The World Bank Board of Executive Directors approved a $500 million project to build safe and green national highway corridors in the Indian states of Rajasthan, Himachal Pradesh, Uttar Pradesh and Andhra Pradesh. The project will also enhance the capacity of the Ministry of Road Transport and Highways (MoRTH) in mainstreaming safety and green technologies.
India’s road network of 5.48 million km carries 65 percent of freight traffic and 85 percent of passenger traffic. The traffic volume on the network has been growing at a Compound Annual Growth Rate (CAGR) of 10.8 percent in the last six decades. To strengthen and improve logistics performance of the network, the Government of India has launched many investment programs in road sector infrastructure. In order to limit carbon emissions in the implementation of these programs, the project will help the states adopt suitable green technologies, as well as materials that are resource-efficient and low in carbon footprint.
The Green National Highways Corridors Project will support MoRTH construct 783 km of highways in various geographies by integrating safe and green technology designs such as local and marginal materials, industrial byproducts, and other bioengineering solutions. The project will help reduce GHG emissions in the construction and maintenance of highways.
Historically, the transport sector in India has offered limited employment opportunities for women. The project will support the ministry with an in-depth analysis of gender-related issues in the transport sector along with help in creating jobs for women by training women-led micro-enterprises and women collectives to implement green technologies in the highway corridors.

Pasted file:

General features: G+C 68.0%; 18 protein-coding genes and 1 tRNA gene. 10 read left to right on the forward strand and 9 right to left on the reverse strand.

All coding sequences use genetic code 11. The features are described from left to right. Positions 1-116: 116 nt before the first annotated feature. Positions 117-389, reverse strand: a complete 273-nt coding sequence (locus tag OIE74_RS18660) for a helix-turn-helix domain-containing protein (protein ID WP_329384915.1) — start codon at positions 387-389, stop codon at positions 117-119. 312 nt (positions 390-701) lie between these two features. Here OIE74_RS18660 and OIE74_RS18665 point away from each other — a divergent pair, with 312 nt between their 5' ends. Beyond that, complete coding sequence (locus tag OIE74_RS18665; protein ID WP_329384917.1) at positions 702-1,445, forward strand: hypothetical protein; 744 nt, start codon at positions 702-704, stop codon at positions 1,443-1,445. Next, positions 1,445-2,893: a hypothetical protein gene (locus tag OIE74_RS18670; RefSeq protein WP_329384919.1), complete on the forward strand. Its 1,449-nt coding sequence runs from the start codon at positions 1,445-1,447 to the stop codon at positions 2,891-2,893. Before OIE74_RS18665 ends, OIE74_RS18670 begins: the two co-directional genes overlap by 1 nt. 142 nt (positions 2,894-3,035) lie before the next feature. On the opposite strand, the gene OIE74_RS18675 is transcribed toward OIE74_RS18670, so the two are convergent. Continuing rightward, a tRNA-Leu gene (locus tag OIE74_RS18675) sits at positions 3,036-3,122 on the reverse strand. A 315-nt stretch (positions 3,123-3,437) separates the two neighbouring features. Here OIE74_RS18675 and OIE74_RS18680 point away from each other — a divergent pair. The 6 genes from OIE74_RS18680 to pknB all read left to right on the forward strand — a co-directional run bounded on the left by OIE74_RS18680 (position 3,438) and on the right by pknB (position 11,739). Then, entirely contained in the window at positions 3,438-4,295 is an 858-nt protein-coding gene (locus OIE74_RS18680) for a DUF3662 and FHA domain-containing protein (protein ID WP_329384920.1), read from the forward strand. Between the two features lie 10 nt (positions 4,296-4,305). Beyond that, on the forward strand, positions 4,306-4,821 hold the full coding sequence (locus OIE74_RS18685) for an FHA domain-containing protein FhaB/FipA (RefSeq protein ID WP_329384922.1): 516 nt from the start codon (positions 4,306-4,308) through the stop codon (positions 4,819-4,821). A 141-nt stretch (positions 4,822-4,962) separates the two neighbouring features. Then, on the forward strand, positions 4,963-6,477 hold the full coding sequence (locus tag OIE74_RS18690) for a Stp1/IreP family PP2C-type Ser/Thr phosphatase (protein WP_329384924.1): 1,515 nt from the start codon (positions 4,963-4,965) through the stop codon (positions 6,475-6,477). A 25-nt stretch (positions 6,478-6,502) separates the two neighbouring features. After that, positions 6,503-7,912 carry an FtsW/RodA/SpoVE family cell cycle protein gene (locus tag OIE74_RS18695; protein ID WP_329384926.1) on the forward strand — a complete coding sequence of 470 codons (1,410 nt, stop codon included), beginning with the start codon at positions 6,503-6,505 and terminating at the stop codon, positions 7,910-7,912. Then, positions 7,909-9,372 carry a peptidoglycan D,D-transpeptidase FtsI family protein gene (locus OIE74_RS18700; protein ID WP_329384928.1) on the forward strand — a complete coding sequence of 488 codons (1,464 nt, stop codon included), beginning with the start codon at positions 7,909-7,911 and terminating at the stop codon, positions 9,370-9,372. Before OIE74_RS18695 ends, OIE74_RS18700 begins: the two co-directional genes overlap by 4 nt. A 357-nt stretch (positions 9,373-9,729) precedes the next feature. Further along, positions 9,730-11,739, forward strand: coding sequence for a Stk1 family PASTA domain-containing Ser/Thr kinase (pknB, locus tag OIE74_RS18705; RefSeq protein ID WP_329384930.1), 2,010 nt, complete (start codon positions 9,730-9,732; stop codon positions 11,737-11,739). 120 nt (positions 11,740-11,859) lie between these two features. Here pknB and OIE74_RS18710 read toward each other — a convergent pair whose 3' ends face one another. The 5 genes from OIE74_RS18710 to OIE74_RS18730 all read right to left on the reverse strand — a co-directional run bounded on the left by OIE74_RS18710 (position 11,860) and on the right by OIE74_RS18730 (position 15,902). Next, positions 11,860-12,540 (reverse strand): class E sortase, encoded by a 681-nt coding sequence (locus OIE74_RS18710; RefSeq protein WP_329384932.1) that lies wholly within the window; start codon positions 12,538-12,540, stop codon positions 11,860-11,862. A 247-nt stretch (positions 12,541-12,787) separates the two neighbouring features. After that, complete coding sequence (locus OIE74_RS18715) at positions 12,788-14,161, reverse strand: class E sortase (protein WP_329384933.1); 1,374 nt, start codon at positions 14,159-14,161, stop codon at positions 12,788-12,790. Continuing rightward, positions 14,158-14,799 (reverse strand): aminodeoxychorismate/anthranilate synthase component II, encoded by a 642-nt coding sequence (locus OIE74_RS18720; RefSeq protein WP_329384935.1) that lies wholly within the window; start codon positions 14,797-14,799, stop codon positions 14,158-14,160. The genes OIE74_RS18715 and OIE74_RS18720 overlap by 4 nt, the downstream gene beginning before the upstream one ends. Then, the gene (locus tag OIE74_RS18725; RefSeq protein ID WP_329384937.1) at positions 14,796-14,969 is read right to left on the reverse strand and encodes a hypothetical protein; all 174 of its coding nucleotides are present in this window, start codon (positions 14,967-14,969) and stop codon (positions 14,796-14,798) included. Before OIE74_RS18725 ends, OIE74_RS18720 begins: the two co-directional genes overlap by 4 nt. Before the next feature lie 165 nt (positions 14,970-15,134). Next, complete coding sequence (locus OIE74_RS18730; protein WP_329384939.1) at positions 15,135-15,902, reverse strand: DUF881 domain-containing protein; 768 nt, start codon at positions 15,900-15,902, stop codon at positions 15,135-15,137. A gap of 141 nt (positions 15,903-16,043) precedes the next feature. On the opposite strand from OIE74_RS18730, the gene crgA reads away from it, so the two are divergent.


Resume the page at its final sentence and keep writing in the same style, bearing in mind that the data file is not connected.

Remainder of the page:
“Connectivity for economic growth and connectivity for sustainable development are two important aspects of a country’s development trajectory. This operation brings these two priorities together in support of India’s growth strategy,” said Junaid Ahmad, World Bank Country Director in India. “This project will provide efficient transportation for road users in the four states, connect people with markets and services, promote efficient use of construction materials and water to reduce the depletion of scarce natural resources, and help lower GHG emissions,” he added.
The National Highways of India carry about 40 percent of road traffic. However, several sections of these highways have inadequate capacity, weak drainage structures and black spots prone to accidents. The project will strengthen and widen existing structures; construct new pavements, drainage facilities and bypasses; improve junctions; and introduce road safety features. It is imperative that the infrastructure investments are climate-resilient. To this effect disaster risk assessment of about 5,000 km of the National Highway network will also be undertaken under the project along with support to ministry for mainstreaming climate resilience aspects in project design and implementation.
The ultimate objective of transport infrastructure is to provide seamless connectivity and reduce logistics costs. In keeping with that, the project will support analytics to map the freight volume and movement pattern on the National Highway network, identify constraints, and provide innovative logistics solutions.
Road safety being a critical issue, the project will include several safety interventions including building the capacity of agencies for crash database management and ensuring emergency medical response on the National Highways.
Original source: World Bank
Published on 27 March 2020